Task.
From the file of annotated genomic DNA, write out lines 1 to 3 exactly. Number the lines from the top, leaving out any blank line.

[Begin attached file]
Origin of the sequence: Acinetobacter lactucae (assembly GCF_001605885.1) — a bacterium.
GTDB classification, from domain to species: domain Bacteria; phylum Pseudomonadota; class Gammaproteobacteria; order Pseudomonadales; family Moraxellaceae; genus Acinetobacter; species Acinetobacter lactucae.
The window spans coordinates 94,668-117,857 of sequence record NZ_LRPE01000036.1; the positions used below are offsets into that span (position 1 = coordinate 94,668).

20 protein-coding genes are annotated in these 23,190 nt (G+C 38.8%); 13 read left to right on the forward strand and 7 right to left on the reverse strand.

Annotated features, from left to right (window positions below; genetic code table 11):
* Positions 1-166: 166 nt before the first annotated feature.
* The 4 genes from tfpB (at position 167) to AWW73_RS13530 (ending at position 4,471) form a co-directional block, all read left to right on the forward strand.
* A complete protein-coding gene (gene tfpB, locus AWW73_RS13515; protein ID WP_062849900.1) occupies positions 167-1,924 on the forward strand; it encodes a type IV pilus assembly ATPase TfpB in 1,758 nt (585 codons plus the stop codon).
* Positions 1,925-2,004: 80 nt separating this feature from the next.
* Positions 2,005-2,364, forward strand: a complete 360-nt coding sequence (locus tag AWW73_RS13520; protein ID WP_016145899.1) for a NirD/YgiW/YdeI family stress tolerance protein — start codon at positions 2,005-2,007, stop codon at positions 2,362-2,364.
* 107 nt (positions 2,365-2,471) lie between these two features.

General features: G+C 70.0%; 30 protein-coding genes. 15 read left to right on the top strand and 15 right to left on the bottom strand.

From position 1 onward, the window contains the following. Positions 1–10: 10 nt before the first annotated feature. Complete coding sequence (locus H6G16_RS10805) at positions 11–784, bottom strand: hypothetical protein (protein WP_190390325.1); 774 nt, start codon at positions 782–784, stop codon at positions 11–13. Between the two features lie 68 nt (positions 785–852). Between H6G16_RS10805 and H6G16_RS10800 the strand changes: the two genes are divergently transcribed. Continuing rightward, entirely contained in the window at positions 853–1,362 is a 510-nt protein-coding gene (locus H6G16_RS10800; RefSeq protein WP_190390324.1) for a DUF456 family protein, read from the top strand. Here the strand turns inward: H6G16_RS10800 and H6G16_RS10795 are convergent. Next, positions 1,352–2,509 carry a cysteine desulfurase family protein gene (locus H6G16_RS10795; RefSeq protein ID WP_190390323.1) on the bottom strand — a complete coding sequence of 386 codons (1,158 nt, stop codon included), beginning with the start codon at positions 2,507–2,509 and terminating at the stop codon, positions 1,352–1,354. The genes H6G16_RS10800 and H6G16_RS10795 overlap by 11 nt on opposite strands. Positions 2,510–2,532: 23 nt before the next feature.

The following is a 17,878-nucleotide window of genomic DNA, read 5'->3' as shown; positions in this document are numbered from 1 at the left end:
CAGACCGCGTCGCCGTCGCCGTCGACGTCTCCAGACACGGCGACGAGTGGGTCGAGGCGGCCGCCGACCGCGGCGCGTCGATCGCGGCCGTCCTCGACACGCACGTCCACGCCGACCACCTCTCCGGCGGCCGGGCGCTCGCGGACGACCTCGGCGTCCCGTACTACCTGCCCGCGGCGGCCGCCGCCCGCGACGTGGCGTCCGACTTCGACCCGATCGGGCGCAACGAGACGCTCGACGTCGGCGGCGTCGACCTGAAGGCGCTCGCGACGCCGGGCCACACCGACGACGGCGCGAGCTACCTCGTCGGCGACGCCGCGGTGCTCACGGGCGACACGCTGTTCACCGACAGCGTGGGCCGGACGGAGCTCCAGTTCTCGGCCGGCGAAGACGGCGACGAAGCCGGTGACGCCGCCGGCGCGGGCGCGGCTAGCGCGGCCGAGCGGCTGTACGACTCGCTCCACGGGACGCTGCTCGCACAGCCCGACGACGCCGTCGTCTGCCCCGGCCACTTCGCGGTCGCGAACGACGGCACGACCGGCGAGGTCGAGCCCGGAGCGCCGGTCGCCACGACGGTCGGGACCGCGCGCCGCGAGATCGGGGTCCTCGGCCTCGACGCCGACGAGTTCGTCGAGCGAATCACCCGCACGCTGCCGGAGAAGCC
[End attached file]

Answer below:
Origin of the sequence: Acinetobacter lactucae (assembly GCF_001605885.1) — a bacterium.
GTDB classification, from domain to species: domain Bacteria; phylum Pseudomonadota; class Gammaproteobacteria; order Pseudomonadales; family Moraxellaceae; genus Acinetobacter; species Acinetobacter lactucae.
The window spans coordinates 94,668-117,857 of sequence record NZ_LRPE01000036.1; the positions used below are offsets into that span (position 1 = coordinate 94,668).